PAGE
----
1. Focus on your senses. Do you feel the coldness of the winter day you were trying to describe when you first wrote the opening scene? Do you fear the oncoming darkness or feel the fear you want your heroine to feel as she watches the sunset and knows those creatures from the previous night might be returning?
  2. Listen to your characters. Do they all sound alike or does each of them have a different way of speaking so that even if you took away the tags you could tell who was talking?
  3. Consider the tension in your scenes. Is it there or do you need to make it more profound or turn the scene into something else. Does the scene even make sense? Read over each scene separately and make certain they are necessary.
  4. Make a list of your scenes. Do they all flow or is there something missing that you need to go back and insert so that your story makes sense?
  5. What about your grammar, your sentence structure? With each pass through your book it makes sense to look for those little things and to keep correcting them so that at the end all you need is a final polish to finalize your editing.

This is just a brief look at some of the elements of editing and no two people edit the same, but we all have to do it. Sometimes a refresher on the editing process or editing with others besides your critique group can be helpful. Over the next couple of weeks, I will be teaching a class on editing for Savvy Authors and if you’d like more help with editing or even working with your characters or plot, I’d love to have you join us. This is a great time to edit – you could have a book ready to submit at the beginning of the New Year!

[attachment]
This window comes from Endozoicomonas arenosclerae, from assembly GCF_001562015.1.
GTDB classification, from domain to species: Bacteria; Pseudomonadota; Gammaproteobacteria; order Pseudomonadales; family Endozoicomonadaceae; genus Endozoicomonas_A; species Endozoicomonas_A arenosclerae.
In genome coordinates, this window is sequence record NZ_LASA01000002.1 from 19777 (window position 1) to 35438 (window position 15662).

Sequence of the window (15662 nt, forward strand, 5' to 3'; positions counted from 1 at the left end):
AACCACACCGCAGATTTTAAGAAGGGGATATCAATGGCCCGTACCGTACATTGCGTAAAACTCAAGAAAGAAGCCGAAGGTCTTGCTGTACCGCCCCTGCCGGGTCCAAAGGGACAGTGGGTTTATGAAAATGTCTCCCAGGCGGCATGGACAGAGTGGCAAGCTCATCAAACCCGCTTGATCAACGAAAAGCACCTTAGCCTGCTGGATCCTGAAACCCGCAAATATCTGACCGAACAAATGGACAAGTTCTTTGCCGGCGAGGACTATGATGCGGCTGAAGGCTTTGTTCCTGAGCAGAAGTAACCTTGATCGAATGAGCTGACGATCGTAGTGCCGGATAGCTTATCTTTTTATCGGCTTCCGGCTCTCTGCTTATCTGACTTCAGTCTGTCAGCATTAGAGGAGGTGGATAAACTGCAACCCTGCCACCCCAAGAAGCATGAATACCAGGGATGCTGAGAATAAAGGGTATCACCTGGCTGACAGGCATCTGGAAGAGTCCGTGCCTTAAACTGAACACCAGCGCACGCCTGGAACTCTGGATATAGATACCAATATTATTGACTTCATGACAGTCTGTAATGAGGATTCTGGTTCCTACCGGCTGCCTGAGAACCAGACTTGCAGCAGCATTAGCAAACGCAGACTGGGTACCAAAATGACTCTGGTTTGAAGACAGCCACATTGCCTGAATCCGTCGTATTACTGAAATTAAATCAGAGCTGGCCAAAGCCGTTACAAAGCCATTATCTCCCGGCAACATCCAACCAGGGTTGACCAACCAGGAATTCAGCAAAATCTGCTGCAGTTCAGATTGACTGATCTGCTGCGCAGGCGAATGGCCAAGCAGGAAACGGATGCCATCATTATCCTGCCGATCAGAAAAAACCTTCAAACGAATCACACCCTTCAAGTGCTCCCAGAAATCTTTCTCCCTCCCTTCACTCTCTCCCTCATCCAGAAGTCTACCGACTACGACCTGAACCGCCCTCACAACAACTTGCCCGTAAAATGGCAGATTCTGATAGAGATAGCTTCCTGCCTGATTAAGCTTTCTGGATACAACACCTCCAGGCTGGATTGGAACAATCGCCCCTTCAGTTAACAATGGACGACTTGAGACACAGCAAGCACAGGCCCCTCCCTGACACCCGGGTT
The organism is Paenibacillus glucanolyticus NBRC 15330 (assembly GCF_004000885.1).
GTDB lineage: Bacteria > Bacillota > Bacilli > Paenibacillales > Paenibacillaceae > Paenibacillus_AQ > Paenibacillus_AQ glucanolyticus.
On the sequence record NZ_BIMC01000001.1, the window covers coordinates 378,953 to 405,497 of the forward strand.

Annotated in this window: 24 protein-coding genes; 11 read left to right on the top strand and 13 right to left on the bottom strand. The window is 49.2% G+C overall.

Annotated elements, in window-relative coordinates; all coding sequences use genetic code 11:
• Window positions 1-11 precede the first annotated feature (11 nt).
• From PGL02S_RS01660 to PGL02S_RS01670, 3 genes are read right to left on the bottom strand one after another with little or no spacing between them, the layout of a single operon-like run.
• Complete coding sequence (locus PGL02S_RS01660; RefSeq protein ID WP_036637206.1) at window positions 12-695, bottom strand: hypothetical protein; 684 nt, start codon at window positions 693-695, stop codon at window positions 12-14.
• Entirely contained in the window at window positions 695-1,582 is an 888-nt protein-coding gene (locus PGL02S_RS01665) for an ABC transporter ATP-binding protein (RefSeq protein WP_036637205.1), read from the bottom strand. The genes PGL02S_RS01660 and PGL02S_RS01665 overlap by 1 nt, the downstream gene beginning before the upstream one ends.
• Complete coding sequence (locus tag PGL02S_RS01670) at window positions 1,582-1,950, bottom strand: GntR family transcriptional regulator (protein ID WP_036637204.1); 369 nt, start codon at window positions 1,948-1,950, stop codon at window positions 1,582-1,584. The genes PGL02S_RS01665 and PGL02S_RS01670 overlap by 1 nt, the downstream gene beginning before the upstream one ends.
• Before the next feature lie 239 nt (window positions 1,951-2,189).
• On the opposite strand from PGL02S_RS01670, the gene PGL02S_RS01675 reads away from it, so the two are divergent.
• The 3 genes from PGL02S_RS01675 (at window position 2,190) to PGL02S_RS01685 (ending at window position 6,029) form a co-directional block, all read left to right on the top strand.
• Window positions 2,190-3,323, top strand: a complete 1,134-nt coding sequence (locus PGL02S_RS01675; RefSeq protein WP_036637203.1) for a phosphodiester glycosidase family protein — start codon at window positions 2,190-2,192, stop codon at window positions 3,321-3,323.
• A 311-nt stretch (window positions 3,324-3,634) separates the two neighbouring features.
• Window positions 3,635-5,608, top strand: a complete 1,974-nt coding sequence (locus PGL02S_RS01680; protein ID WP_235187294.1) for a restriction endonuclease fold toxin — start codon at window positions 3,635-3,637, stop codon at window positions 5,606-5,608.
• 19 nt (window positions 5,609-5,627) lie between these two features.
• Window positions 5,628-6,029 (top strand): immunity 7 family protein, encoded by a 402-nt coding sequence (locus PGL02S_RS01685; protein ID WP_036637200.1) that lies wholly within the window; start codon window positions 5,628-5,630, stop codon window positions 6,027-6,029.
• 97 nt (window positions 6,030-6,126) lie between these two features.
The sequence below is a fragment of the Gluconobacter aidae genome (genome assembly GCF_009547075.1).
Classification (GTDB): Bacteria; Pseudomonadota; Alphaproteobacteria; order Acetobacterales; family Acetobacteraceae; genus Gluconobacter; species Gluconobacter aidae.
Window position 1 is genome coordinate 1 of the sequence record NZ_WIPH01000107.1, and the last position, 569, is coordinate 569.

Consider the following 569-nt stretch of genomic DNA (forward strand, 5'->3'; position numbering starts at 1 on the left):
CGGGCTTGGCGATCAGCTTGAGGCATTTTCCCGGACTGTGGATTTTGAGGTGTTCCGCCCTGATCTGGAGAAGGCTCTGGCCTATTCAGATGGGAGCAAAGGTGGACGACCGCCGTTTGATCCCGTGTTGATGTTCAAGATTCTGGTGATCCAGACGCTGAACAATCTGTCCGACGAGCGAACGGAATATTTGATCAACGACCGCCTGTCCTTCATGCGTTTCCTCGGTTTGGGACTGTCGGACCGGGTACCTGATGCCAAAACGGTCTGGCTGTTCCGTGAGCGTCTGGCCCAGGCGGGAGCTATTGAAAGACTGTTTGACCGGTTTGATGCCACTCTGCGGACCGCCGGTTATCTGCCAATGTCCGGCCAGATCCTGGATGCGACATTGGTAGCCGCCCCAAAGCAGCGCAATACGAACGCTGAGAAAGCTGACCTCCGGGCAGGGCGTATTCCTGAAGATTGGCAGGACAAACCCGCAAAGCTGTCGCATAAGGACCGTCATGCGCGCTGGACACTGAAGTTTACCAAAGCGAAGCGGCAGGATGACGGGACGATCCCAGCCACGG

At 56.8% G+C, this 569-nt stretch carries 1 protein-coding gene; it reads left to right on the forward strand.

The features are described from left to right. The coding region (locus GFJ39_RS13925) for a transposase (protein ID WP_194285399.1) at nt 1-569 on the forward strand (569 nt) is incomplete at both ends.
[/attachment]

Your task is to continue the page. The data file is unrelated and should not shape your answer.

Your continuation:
Join Becky for Let’s Edit! Putting the Finishing Touches on Your Story with Becky Martinez and get that NaNo Book in shape for 2018!

[box type=bio] BIO:

Becky MartinezBecky Martinez is a former award winning broadcast journalist who writes romance, mystery and romantic suspense. Her latest work, a short story, “One More Romance” was published in the anthology, Sealed with Love. Her last mystery novel, Blues at 11, was published by The Wild Rose Press. She is currently writing the next entry in that mystery series featuring a crime-solving TV anchorwoman, as well as a second story set at Redfern Manor, the scene of her novella, Shadows from the Past.

She also teaches writing classes and has co-authored several books on writing with Sue Viders, Let’s Write a Story – Seven Ways to Plot, and Creating Memorable Characters. Both are currently available on They are currently finishing work on another new writing book, Let’s Write a Story: The Plotting Wheel.


[box] Latest Release:

Blues at 11:00Kimberly Delagarza is a familiar face in Los Angeles as she can be seen nightly on the evening news. She drives a fancy car, lives in a house on the beach and wears designer clothes. But the TV anchorwoman has been accused of murder No one believes she didn’t kill her louse of an ex-boyfriend after he dumped her. Her next picture may be on a wanted poster, and her home may be The Big House and she may soon be wearing an orange prison jumpsuit.

Can Kimberly catch a cagey killer who will stop at nothing to bring her down?




Becky Martinez is a former broadcast journalist who writes romance and romantic suspense for The Wild Rose Press. She also writes non-fiction books on...